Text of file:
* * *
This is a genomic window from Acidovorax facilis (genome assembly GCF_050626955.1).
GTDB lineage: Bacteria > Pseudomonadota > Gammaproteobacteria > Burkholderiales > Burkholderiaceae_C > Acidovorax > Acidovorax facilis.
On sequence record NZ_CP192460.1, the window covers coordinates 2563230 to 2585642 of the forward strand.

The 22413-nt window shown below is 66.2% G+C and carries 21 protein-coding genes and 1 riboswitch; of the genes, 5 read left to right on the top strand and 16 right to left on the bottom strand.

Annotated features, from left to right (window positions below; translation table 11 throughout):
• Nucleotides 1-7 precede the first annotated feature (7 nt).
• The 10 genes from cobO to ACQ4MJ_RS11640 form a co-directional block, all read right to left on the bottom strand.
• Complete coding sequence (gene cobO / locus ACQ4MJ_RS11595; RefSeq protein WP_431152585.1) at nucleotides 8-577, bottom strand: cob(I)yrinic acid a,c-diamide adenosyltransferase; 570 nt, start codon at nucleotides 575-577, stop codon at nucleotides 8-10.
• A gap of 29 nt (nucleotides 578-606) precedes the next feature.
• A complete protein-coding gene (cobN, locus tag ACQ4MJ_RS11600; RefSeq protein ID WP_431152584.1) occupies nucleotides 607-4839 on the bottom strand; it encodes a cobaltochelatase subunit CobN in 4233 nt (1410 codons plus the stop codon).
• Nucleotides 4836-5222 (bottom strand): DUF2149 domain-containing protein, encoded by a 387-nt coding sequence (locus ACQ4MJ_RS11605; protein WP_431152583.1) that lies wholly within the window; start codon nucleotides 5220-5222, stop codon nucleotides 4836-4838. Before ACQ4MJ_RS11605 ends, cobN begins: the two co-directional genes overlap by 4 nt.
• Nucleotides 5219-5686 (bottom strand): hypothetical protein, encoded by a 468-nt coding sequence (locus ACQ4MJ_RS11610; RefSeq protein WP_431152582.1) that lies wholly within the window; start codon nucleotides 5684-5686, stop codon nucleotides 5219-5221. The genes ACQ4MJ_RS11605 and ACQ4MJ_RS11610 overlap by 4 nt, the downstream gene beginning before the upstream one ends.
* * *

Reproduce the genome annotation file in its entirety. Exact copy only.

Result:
This is a genomic window from Acidovorax facilis (genome assembly GCF_050626955.1).
GTDB lineage: Bacteria > Pseudomonadota > Gammaproteobacteria > Burkholderiales > Burkholderiaceae_C > Acidovorax > Acidovorax facilis.
On sequence record NZ_CP192460.1, the window covers coordinates 2563230 to 2585642 of the forward strand.

The 22413-nt window shown below is 66.2% G+C and carries 21 protein-coding genes and 1 riboswitch; of the genes, 5 read left to right on the top strand and 16 right to left on the bottom strand.

Annotated features, from left to right (window positions below; translation table 11 throughout):
• Nucleotides 1-7 precede the first annotated feature (7 nt).
• The 10 genes from cobO to ACQ4MJ_RS11640 form a co-directional block, all read right to left on the bottom strand.
• Complete coding sequence (gene cobO / locus ACQ4MJ_RS11595; RefSeq protein WP_431152585.1) at nucleotides 8-577, bottom strand: cob(I)yrinic acid a,c-diamide adenosyltransferase; 570 nt, start codon at nucleotides 575-577, stop codon at nucleotides 8-10.
• A gap of 29 nt (nucleotides 578-606) precedes the next feature.
• A complete protein-coding gene (cobN, locus tag ACQ4MJ_RS11600; RefSeq protein ID WP_431152584.1) occupies nucleotides 607-4839 on the bottom strand; it encodes a cobaltochelatase subunit CobN in 4233 nt (1410 codons plus the stop codon).
• Nucleotides 4836-5222 (bottom strand): DUF2149 domain-containing protein, encoded by a 387-nt coding sequence (locus ACQ4MJ_RS11605; protein WP_431152583.1) that lies wholly within the window; start codon nucleotides 5220-5222, stop codon nucleotides 4836-4838. Before ACQ4MJ_RS11605 ends, cobN begins: the two co-directional genes overlap by 4 nt.
• Nucleotides 5219-5686 (bottom strand): hypothetical protein, encoded by a 468-nt coding sequence (locus ACQ4MJ_RS11610; RefSeq protein WP_431152582.1) that lies wholly within the window; start codon nucleotides 5684-5686, stop codon nucleotides 5219-5221. The genes ACQ4MJ_RS11605 and ACQ4MJ_RS11610 overlap by 4 nt, the downstream gene beginning before the upstream one ends.